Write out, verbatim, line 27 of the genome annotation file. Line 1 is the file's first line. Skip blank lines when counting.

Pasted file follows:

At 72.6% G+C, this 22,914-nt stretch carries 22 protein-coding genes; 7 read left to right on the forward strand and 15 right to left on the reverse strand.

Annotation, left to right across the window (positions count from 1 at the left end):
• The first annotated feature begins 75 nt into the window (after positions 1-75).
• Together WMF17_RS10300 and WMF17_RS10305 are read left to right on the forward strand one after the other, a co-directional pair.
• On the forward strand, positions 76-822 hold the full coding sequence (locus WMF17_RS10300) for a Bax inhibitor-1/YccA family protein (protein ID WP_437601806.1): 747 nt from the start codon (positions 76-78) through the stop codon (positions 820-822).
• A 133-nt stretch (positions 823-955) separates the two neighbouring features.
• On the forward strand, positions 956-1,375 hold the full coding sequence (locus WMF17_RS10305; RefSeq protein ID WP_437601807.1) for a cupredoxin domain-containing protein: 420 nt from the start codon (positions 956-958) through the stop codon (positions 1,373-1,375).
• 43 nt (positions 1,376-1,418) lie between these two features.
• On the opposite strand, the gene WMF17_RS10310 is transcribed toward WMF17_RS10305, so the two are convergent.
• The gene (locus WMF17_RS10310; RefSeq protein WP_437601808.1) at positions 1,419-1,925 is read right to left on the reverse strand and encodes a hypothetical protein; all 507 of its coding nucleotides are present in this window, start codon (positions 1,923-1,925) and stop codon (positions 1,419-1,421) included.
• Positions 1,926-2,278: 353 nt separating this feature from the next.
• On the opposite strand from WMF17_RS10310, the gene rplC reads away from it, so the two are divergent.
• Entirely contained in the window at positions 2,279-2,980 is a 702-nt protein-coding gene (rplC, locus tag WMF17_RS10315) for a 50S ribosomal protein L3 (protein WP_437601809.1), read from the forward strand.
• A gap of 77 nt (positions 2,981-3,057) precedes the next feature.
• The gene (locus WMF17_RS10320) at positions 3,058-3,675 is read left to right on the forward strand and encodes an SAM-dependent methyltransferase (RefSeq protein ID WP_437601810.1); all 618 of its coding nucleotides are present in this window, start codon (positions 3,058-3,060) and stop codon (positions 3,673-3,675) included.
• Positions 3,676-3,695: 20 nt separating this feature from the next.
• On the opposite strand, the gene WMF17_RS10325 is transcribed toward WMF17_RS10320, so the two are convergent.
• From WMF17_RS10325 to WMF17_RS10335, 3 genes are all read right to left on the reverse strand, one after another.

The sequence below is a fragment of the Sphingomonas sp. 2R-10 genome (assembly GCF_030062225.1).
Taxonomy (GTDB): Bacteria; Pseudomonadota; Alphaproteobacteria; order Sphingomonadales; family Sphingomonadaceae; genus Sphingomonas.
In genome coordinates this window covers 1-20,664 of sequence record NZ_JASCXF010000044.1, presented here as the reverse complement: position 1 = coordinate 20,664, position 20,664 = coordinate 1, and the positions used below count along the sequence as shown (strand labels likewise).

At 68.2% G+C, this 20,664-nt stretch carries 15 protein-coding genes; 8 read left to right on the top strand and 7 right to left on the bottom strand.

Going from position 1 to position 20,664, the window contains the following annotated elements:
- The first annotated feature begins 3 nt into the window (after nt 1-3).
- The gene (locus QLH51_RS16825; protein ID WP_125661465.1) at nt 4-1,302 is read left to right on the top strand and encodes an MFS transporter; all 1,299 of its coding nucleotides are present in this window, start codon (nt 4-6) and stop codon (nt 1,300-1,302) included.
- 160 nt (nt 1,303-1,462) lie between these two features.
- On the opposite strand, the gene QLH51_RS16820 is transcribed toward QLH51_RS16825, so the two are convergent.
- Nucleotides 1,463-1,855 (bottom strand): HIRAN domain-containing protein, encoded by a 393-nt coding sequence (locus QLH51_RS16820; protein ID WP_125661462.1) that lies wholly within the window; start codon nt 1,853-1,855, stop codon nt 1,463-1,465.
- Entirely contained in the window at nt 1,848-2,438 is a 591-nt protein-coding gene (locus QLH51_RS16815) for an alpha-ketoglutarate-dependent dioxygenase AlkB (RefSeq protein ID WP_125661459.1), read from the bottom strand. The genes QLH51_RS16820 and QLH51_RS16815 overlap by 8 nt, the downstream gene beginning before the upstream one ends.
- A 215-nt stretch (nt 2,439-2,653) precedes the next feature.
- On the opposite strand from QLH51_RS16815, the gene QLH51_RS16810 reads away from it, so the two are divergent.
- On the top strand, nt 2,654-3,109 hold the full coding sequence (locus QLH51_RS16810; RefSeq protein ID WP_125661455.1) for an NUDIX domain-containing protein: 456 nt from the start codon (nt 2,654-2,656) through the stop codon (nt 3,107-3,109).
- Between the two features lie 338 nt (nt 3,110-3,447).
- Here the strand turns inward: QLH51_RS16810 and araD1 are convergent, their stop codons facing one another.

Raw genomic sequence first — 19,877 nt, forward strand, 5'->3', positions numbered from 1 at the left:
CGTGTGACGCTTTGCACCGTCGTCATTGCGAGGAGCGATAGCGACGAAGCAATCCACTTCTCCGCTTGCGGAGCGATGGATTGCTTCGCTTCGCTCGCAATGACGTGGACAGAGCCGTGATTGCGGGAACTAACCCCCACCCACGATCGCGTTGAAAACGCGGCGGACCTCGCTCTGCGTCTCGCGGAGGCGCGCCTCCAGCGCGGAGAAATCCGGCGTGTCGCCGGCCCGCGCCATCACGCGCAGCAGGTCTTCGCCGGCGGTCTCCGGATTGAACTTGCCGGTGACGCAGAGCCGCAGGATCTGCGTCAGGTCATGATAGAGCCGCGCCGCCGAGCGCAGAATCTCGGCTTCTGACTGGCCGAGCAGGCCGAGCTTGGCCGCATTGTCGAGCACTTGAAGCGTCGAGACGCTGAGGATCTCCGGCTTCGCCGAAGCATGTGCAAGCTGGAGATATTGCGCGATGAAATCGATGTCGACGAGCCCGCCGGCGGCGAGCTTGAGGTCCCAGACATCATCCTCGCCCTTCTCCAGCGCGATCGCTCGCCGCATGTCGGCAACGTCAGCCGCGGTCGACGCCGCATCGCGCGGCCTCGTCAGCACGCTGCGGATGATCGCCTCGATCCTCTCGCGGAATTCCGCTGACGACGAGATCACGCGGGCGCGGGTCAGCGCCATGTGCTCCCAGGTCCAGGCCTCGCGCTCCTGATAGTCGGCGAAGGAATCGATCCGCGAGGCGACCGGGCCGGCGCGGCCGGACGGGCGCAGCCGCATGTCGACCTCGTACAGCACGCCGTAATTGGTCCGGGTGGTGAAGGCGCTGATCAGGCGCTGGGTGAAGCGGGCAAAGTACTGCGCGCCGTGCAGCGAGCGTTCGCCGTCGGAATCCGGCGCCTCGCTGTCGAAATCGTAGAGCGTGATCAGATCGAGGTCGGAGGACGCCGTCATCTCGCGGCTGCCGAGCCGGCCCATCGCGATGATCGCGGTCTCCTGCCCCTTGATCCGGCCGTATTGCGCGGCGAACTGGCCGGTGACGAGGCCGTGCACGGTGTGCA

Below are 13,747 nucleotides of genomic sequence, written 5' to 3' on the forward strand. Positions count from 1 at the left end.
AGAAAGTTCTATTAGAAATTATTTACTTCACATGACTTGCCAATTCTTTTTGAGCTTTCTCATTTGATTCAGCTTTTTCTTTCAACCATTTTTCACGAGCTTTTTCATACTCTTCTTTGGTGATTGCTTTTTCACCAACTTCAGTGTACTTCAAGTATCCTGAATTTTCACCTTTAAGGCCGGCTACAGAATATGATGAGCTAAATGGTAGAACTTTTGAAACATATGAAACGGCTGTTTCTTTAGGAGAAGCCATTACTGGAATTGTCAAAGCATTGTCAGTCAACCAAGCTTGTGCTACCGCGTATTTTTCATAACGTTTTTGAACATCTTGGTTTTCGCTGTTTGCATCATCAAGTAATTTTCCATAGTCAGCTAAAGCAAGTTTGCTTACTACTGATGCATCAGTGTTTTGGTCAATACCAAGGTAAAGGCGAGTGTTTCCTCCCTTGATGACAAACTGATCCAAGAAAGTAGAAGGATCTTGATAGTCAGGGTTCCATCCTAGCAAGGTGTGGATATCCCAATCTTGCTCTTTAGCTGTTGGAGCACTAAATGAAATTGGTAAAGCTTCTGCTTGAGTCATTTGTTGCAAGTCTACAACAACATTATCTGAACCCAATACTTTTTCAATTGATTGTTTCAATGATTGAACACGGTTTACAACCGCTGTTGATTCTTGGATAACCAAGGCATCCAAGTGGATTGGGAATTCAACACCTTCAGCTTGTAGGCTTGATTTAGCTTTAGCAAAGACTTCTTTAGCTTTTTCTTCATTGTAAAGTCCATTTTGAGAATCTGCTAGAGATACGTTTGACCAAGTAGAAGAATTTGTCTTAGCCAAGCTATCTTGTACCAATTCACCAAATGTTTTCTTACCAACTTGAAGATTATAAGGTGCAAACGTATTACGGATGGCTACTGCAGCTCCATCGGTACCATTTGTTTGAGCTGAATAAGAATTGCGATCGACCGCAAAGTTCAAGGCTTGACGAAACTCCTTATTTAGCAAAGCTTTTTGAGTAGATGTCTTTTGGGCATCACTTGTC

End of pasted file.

- On the opposite strand, the gene QLH51_RS16820 is transcribed toward QLH51_RS16825, so the two are convergent.